C++ identifier names generated by rtiddsgen are not absolute

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C++ identifier names generated by rtiddsgen are not absolute

I have come across a problem with namespaces in the C++ code generated by the rtiddsgen tool. I'll try to provide a simple (contrived, but nevertheless completely valid) example.

Suppose that I am using DDS to communicate with a number of devices. Each device supports one of several communication packet formats: for the matter of this example, only one of them is relevant, and we will call it simple_io. The packet in this communication scheme comprises a simple header and a data field. The header is always the same, but the data field differs from device to device. Based on this simple organization, I then come up with the following IDL file (again, contrived and simplified, but I believe that it illustrates my problem nicely):

module simple_io {
module headers {

struct BasicHeader {
  long id;
};

}; // module headers
}; // module simple_io


module device_communication {
module simple_io {

struct MyDevicePacket {
  ::simple_io::headers::BasicHeader header;
  sequence<octet> data;
};

}; // namespace simple_io
}; // namespace device_communication

The first module (that might be even packed away in a separate IDL and then #included) is devoted to the simple_io communication mechanism. It has a nested namespace "headers" that defines the BasicHeader structure which represents the header used in this communication scheme (there is only one header type in this case, but you can imagine other, more complex communication schemes with more than one header type, so it makes sense to pack them into a submodule).

After that follows the namespace devoted to device communication. It has sub-namespaces for each communication mechanism, again to keep things organized. Within the namespace "simple_io", there is a definition of a data packet for a specific type of a device ("MyDevice").

I hope this example makes sense up to here.

The problem is, the generated code (using the Traditional C++ API) does not compile:

example.h:124:13: error: ‘headers’ in namespace ‘device_communication::simple_io’ does not name a type
             simple_io::headers::BasicHeader   header ;
             ^

Omitting all content that is not relevant to the problem, the offending piece of the code essentially boils down to this:

namespace device_communication {
namespace simple_io {
  class MyDevicePacket {
    simple_io::headers::BasicHeader header;
  }
}}

It is quite clear what is going on: the compiler sees the "simple_io::headers::BasicHeader" identifier within a scope of a namespace named "simple_io" and thus interprets it as "::device_communication::simple_io::headers::BasicHeader". Of course, there is no "::device_communication::simple_io::headers" namespace, hence the error. The actual referenced structure should have been "::simple_io::headers::BasicHeader".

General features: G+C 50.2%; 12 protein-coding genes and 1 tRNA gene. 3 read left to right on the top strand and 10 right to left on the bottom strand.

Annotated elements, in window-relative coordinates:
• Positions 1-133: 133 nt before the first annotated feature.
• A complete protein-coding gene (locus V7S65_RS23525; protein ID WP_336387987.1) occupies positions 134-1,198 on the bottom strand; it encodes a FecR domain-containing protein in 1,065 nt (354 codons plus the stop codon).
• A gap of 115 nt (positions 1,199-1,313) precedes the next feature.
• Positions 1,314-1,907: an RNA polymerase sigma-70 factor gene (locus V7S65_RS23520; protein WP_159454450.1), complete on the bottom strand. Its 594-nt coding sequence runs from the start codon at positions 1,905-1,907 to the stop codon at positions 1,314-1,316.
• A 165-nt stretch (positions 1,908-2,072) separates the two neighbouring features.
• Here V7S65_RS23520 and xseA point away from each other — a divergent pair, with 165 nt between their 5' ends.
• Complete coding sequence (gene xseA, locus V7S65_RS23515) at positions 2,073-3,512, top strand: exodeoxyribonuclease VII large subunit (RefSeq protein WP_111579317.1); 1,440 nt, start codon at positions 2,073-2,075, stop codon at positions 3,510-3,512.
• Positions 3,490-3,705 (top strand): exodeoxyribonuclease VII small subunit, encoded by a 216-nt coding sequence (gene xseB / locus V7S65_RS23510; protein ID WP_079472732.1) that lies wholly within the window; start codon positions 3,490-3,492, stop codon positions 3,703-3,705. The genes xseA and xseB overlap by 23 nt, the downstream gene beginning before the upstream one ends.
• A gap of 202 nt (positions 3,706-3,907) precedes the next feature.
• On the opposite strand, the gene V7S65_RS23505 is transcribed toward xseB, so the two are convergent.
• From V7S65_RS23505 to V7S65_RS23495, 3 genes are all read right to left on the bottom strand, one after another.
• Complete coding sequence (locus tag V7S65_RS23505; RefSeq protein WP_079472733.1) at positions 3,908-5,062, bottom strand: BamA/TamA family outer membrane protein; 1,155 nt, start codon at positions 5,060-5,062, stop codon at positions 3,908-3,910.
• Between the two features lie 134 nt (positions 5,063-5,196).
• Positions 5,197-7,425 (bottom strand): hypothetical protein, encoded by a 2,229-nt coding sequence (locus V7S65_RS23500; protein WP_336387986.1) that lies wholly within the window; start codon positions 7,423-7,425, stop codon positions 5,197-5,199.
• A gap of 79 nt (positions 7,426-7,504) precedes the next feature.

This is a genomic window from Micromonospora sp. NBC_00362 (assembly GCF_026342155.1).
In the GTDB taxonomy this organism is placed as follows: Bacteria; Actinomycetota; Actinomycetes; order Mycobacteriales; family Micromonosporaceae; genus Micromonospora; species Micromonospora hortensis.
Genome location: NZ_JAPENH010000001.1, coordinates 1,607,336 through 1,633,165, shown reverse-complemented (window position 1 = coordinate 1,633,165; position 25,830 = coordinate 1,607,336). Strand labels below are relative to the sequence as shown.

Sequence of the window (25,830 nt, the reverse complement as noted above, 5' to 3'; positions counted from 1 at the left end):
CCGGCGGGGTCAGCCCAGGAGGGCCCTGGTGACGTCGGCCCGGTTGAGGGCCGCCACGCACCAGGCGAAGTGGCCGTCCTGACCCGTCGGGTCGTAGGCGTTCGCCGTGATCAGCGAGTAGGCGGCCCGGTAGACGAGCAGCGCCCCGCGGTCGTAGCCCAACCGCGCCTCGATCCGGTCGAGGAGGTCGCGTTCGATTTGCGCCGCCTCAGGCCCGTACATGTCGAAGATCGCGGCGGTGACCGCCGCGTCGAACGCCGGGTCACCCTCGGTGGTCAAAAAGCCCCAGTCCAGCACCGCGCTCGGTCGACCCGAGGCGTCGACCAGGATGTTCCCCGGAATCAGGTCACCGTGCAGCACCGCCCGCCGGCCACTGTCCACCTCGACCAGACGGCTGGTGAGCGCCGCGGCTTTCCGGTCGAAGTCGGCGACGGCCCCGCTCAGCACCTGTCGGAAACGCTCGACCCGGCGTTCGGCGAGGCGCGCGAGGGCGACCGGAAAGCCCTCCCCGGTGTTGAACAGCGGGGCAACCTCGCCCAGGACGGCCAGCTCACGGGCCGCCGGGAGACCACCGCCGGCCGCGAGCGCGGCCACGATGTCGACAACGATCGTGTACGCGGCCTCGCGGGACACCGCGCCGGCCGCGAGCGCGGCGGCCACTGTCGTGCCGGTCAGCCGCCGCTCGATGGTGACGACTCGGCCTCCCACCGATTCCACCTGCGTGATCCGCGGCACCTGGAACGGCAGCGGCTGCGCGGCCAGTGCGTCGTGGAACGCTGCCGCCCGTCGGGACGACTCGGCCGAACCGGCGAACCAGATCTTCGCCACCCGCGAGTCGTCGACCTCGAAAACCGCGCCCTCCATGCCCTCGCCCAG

The essence of the problem is that the name emitted by rtiddsgen is a relative name. The structure should have been defined as

class MyDevicePacket {
  ::simple_io::headers::BasicHeader header;
}

Note the double colon preceding "simple_io".

If you look at the original IDL, you can see that I actually did try to refer to the BasicHeader structure with an absolute name, but rtiddsgen seems to strip the leading double colon, leaving only the relative name.

My simplified example could of course be reshaped in such a way as to circumvent that problem. But this is not always possible, as parts of the IDL code might be provided by third parties and then #included in the final IDL. Using relative names greatly increases the likelyhood of clashes, since a name defined on the top level potentially clashes with all identically named entities on all levels of the namespace hierarchy. So I believe that this problem needs to be properly resolved by using absolute identifiers in the generated code.

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Joined: 11/23/2016
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Hello,

Thanks for reporting this issue, I've checked internally and this is a known issue (CODEGENII-609) which only happens when the root module is repeated inside of it. I also need to mention that there is another workaround that you can use that is to add an extra module on top of the root module (simple_io), however, the generated code won't contain the leading double colon, for example:

module extra {

module simple_io {
module headers {
 
struct BasicHeader {
   long id;
};

}; // module headers
}; // module simple_io

module device_communication {
module simple_io {

struct MyDevicePacket {
    ::simple_io::headers::BasicHeader header;
    sequence<octet> data;
};
}; // namespace simple_io
}; // namespace device_communication
}; // namespace extra

Regards,

Valentín